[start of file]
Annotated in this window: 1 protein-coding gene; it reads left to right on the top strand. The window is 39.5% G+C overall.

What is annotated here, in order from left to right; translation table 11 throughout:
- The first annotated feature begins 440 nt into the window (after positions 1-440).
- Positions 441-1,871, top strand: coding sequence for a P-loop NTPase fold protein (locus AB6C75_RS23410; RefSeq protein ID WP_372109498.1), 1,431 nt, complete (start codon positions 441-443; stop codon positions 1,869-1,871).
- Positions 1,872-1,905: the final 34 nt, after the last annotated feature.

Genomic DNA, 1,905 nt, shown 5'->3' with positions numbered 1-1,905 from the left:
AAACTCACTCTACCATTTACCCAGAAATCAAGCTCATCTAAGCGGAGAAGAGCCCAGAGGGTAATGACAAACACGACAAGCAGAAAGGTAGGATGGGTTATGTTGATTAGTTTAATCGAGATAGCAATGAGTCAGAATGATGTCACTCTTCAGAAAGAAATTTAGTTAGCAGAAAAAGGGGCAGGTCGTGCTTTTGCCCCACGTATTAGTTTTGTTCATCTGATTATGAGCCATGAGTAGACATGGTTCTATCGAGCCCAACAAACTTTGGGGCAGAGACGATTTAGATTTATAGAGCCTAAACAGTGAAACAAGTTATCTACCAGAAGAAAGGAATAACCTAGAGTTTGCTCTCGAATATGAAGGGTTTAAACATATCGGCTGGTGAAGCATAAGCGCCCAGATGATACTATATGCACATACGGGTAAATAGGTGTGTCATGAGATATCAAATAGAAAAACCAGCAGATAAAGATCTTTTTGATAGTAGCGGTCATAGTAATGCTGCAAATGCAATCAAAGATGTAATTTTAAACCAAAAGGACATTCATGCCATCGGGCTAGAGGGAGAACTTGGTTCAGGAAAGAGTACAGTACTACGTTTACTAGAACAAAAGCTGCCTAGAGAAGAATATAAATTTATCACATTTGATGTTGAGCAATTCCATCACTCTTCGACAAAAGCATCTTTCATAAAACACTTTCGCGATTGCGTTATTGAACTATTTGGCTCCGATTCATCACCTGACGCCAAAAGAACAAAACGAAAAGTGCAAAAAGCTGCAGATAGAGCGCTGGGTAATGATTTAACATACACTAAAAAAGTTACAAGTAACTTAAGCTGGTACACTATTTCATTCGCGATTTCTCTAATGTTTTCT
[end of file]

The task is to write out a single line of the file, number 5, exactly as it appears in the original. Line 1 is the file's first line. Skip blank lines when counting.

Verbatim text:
- Positions 1,872-1,905: the final 34 nt, after the last annotated feature.